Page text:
Middle School Gothic: When Rock and Roll was Saved


Credit: Genius Images.

Jessica Anthony

I sometimes think I was genetically predisposed to liking rock music. My dad, a 90’s metalhead whose favorite band continues to be Metallica, swears my first ever favorite song was “Battery” from the Metallica and San Francisco Symphonic Orchestra. Apparently, when I was an infant, I would calm down whenever I heard the electric guitar start to play.

When I was old enough to start picking the music I wanted to listen to, it seems like those early instincts started to kick in. One of the first albums I ever spent my own money on was Save Rock and Roll, the fifth studio album by Fall Out Boy and first album made by said band in almost four years. Of course, middle school me didn’t know that. I was too busy getting absolutely blown away by what I thought was the best music I’d ever heard.

Now finding myself at age twenty going through the album again, I can admit that this initial sentiment was certainly overblown. I feel like Fall Out Boy gets a pretty bad reputation in music nowadays because of how horrible their last album was, as well as the militant fan culture they had cultivated. Some of it is well deserved (I still have not been able to make it through MANIA all the way), but I still can’t find it in myself to dislike Save Rock and Roll!

The songs are fun, catchy, and embody a very specific arena rock sound that could really only have been made by a band with Fall out Boy’s history. They had gone on hiatus almost four years earlier, due mostly to personal reasons and band members taking time for their personal lives or pursuing solo projects. Save Rock and Roll was their comeback album; an announcement to the world that they were once again a force to be reckoned with. It would go on to debut at #1 on Billboard, making it the second number one in their career. It combined elements of their old music, like the moody lyrics and glam-rock dance undertones, and modernized the sound for 2012. Their new sound was much more Pop than ever before, especially apparent in songs like “Miss Missing You” and “Just One Yesterday.”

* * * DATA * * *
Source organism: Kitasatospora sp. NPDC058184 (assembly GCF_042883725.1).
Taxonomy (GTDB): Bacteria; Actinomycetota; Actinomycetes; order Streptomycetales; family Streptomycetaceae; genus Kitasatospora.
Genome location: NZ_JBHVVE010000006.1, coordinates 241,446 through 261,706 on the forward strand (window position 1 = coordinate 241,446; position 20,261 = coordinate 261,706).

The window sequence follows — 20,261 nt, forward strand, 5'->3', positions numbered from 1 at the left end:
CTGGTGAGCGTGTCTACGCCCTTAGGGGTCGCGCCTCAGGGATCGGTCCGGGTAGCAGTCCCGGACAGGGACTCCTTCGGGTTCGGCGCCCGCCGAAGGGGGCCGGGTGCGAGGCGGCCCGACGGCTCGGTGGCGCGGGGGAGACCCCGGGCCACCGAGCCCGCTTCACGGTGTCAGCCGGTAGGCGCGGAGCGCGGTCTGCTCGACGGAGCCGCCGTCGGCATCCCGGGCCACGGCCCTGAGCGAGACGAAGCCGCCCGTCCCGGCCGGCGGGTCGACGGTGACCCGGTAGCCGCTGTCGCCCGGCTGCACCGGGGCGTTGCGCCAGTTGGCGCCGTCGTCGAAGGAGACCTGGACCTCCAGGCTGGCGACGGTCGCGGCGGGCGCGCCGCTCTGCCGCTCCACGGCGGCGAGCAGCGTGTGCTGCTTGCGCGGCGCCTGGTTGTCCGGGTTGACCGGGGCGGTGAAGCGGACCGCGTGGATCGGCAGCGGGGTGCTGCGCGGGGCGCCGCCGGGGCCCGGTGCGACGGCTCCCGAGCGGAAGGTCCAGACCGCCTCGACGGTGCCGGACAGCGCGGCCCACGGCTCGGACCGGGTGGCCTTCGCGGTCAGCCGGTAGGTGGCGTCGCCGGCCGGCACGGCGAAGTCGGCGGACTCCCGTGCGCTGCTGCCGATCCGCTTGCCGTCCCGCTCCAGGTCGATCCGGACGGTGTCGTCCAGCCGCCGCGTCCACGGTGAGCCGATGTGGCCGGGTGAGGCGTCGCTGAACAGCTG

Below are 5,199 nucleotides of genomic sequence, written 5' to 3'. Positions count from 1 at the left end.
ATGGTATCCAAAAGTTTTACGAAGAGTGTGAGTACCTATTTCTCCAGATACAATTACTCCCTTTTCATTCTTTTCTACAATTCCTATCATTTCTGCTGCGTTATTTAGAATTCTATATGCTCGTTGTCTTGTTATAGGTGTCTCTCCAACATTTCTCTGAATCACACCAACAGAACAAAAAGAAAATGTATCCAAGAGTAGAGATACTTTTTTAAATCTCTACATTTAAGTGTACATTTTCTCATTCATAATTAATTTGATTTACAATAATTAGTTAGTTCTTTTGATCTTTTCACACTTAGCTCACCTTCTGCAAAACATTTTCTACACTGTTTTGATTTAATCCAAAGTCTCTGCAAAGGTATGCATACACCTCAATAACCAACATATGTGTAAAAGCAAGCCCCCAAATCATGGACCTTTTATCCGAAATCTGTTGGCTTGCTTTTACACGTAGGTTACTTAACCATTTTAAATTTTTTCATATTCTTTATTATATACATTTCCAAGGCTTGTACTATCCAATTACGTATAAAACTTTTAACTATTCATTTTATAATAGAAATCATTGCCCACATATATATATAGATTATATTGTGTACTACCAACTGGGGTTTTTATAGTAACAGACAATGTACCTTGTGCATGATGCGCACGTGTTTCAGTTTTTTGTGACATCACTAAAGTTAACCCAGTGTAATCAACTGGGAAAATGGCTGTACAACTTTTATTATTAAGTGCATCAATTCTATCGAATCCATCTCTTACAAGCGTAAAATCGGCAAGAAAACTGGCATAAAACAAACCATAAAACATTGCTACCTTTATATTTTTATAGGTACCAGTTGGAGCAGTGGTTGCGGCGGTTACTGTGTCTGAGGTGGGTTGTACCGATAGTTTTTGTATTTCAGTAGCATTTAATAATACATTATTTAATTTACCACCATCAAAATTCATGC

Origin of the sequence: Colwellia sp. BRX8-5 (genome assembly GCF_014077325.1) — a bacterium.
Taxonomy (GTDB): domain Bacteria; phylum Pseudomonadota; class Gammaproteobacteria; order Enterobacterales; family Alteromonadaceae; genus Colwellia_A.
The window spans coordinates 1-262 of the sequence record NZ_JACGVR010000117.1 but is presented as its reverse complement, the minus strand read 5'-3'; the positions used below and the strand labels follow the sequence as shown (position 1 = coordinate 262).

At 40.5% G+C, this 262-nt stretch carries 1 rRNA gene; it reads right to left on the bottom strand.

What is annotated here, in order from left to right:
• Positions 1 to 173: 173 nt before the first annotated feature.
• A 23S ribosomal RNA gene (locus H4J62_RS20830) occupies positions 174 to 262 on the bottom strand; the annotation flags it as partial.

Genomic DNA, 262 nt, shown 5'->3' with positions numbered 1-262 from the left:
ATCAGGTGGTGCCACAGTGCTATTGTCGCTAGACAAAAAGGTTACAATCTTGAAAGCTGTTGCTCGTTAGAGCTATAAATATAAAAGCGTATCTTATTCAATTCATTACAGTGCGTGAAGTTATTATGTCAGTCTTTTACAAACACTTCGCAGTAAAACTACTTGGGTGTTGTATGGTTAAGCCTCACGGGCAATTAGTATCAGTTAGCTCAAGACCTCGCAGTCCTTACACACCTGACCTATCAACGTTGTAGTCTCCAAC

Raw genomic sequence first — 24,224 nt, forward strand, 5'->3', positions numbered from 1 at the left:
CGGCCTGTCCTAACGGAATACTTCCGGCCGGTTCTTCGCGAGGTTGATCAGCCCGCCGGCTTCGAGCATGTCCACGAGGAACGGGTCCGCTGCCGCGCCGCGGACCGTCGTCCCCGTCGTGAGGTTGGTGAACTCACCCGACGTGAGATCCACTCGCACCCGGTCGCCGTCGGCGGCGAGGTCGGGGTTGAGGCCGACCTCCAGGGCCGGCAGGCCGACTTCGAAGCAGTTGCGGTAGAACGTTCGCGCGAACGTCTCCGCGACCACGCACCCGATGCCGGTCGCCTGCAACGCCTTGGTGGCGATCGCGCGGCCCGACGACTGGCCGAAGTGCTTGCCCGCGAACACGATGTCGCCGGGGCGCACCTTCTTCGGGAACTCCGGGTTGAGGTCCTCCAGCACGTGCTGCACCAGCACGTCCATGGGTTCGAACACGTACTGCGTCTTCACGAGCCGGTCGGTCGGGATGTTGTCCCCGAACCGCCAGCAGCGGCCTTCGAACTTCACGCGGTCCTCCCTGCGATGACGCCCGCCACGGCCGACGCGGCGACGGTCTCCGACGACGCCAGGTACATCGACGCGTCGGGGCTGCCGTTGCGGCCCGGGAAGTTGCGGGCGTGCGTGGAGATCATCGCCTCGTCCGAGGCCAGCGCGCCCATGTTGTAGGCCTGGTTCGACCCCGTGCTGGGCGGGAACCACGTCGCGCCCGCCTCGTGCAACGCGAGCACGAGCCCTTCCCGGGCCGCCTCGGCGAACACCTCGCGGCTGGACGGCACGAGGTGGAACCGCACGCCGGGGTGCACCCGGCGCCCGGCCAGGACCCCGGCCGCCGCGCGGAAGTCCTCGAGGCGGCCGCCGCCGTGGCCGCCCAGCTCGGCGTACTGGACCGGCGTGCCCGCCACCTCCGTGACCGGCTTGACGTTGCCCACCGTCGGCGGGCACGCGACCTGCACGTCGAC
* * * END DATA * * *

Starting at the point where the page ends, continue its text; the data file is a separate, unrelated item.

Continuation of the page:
However, not all aspects of the album were as good. There were a lot of questionable artistic decisions being made, perhaps the most perplexing of which being the collaborations they picked. “Rat-a-tat” features a strange and unhinged rant by Courtney Love, and Big Sean on “The Mighty Fall” was certainly an out of left field pick. Some of the ways that they chose to translate to Pop made the music more generic, like “Just One Yesterday” losing almost any kind of edge with its soft bordering retail pop sound.

Still, as a whole, the album has more good than bad. Songs like “Alone Together” and “The Phoenix” defined my middle school years, with their epic guitar and scream-along choruses. Other standouts included the likes of “Young Volcanoes”, a lighthearted acoustic song that sounds like a campfire singalong, and title track “Save Rock and Roll” featuring Elton John, a piano ballad ready to rock arena stages worldwide.

Risks failed, but they also succeeded, making for a fun comeback to the music industry for Fall Out Boy. The title certainly feels self-aggrandizing in hindsight – rock was doing just fine without Fall Out Boy – but this album makes for a fun and colorful addition to the rock music cannon. I can’t say I would still call it the best music ever, but seventh grade me was certainly on to something when she bought it on iTunes.